I’m writing this to help clear up some things appearing on blogs. People tend to get their info wrong or they have opinions based what I don’t know. The new flows, yes now it has branched into 2 flows for now, have only moved less than 2 miles from Puu Oo. This isn’t very far at all when you factor in just how large of an area it is above the pali. I wouldn’t get too excited about a flow on the flats leading to the ocean just yet. There are factors working against that. Lets look back at the early Aug big flow event first. This started with a similar sudden surge of magma but, was quickly followed by a large deflation and collapse of Puu Oo’s floor. Seems it just wasn’t stable enough yet after re-filling from March’s episode and maybe lots of trapped gases. More of a small hiccup. Weds mornings surge held steady and lava flowed in a more continuous stream vs a sudden surge and Puu Oo’s floor held steady. But, the magma has since been on a slow steady deflation (ck the tilt graph below) and if it continues all the way back below where this all started, this flow could slowly die out long before it really goes anywhere. To get a better idea of what this flow has to overcome on its travels, one has to know the terrain.
There are many obstacles along the way. Many very near Puu Oo’s base which spans quite a distance. The east spillway of Puu Oo is still steep and broad so, it allowed the flow to initially move a good distance. Once it made its way to the upper flats that are full of old shields and a very large old A’a flow, its progress quickly slowed. It also cools and spreads at the front. Although this flow is of decent size its nothing like flowing lava channels of past episodes. It will rely on another surge or the deflation to stop at a higher level than when all of this started. It works sort of like plumbing with pressure as it’s fuel to some degree. Will have to wait and see if an actual vent forms on Puu Oo’s east spillway.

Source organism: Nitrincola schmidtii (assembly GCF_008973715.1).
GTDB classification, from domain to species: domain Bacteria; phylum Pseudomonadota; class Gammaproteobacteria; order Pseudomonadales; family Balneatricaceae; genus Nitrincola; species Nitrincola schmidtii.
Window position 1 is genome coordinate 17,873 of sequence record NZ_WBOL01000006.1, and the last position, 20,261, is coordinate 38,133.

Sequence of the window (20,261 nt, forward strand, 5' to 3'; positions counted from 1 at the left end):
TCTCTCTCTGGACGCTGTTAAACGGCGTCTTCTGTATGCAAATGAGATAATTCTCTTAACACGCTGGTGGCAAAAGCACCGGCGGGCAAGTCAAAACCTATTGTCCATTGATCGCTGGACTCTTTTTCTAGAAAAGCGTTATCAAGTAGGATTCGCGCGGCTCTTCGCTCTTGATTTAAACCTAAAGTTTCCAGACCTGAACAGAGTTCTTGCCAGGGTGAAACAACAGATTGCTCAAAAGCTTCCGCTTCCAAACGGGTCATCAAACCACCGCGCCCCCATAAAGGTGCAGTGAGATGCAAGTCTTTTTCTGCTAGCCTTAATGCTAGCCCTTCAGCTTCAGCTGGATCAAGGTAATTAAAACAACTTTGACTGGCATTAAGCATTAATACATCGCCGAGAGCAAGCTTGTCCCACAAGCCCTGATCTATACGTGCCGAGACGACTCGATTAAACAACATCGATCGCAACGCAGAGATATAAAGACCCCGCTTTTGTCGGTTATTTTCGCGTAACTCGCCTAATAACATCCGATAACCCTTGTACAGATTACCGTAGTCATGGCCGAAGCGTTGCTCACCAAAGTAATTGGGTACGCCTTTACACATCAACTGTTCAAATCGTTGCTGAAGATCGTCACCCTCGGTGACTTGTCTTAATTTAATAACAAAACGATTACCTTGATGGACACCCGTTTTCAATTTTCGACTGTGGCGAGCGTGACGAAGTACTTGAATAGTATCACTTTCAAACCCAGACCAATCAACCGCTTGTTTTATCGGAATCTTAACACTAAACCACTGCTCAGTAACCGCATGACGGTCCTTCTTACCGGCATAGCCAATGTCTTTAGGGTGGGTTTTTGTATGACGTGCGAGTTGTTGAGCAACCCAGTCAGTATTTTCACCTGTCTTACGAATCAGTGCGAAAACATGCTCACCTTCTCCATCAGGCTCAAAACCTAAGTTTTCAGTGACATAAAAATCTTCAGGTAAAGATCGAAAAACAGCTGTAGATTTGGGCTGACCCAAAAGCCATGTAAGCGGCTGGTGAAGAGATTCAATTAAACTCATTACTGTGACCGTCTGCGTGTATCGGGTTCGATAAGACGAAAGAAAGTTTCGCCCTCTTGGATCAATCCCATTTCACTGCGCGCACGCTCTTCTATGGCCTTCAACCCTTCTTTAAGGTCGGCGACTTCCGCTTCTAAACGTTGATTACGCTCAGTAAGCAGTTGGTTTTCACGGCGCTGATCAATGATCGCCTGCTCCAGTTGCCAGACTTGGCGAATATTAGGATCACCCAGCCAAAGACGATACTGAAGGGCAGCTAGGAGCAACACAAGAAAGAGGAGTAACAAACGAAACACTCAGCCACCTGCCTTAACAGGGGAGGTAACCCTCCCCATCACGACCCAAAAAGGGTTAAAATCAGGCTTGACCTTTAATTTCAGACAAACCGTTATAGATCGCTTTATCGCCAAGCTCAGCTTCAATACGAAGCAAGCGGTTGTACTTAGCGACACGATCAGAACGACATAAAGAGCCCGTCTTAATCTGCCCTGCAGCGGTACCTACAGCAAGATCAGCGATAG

No, I’m not a volcanologist. I do have 20 years of field experience and these are my personal observations based on previous experience with eruption episodes. Not just ocean entries. Everything from the source to the ocean. I do know the area this flow is traveling through. Its rugged and remote. I’ve hiked it a few times. Much of it is horrible shelly Pahoehoe and huge A’a lava flows. Don’t even think of trying to hike to it. You wouldn’t get close anyways, even if you could stand to hike that far. Besides, if a sudden new surge broke out above you, your history. Back to the flows future. While its definitely interesting and well worth a visitor taking a heli tour, this could very well be yet another short-lived event. As I stated way back in March during the Kamoamoa eruption, this could be the pattern the eruption is falling into for many years. There have been periods of over 10 years in the past without ocean entries and short-lived episodes like this.
There was a string of small quakes just southeast of Halemaumau as the magma flow made its way to Puu Oo. I’m surprised it didn’t lead to an eruption in that area. Maybe its leading up to something like that. If this episode does die out slowly, solidifying lava could cause blockages around Puu Oo. This could cause the next magma surge to be forced out somewhere else along its way towards Puu Oo. It’s all really interesting because no one knows for sure until you see the lava appear in a new area. The instruments tell lots but, in the end it can erupt most anywhere along the rifts.